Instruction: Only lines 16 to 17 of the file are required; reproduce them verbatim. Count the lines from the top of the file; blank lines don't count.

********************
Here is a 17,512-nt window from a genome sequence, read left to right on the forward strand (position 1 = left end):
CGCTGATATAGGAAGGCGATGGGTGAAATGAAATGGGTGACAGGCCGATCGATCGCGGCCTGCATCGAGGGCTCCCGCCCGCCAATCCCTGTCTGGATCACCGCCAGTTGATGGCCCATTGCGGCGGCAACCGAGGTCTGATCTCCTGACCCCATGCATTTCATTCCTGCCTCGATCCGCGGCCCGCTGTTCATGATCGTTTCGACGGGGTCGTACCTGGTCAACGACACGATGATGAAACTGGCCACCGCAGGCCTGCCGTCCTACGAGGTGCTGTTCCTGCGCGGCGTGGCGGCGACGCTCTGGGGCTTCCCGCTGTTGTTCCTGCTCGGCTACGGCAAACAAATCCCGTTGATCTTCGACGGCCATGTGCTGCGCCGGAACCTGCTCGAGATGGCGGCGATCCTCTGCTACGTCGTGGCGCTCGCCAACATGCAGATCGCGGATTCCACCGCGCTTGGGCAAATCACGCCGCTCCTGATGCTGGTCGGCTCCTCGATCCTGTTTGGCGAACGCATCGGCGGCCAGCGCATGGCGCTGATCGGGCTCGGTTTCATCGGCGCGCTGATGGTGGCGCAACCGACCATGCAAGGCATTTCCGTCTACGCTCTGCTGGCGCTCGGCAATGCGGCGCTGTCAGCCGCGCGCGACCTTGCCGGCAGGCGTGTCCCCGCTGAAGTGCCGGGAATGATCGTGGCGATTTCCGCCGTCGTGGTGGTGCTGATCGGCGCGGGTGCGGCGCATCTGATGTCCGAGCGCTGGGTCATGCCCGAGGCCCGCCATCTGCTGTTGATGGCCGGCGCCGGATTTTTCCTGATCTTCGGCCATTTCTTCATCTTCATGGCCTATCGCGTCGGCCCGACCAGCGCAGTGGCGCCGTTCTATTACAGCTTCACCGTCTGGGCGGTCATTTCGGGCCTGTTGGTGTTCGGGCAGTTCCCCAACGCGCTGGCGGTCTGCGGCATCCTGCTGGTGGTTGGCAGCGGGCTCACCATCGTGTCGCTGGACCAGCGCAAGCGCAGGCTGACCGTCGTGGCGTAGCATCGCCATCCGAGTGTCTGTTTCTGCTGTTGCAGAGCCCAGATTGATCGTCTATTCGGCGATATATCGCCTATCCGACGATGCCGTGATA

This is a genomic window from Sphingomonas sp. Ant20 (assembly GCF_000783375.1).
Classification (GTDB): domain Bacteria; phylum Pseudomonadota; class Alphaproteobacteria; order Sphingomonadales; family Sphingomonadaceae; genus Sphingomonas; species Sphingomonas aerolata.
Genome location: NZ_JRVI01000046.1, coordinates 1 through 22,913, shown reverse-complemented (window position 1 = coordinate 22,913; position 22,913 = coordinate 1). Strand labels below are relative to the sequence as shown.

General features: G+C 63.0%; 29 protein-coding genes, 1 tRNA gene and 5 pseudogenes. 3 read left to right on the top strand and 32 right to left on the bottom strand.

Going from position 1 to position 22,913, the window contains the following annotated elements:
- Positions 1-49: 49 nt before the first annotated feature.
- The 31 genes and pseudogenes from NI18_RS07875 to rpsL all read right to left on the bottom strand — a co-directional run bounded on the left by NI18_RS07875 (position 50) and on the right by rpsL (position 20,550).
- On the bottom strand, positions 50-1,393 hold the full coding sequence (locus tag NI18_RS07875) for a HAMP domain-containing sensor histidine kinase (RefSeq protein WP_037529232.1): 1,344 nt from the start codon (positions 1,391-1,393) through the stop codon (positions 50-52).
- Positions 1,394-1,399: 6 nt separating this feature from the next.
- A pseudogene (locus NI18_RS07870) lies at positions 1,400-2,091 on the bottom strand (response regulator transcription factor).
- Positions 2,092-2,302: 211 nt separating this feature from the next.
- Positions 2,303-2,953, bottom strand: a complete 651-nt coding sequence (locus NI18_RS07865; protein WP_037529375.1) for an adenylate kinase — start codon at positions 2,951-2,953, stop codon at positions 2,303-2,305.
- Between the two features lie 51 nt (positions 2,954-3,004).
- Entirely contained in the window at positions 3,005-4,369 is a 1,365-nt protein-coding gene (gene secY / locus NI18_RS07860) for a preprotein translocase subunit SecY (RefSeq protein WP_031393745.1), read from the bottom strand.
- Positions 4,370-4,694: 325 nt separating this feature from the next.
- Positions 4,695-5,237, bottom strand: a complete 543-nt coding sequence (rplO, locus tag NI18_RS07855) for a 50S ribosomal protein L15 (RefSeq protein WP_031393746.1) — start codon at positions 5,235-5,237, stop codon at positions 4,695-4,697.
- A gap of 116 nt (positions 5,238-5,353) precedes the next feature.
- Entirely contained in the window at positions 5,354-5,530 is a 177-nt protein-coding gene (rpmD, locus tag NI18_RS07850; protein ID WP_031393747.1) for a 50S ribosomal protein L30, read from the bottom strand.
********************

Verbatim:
- Entirely contained in the window at positions 3,005-4,369 is a 1,365-nt protein-coding gene (gene secY / locus NI18_RS07860) for a preprotein translocase subunit SecY (RefSeq protein WP_031393745.1), read from the bottom strand.
- Positions 4,370-4,694: 325 nt separating this feature from the next.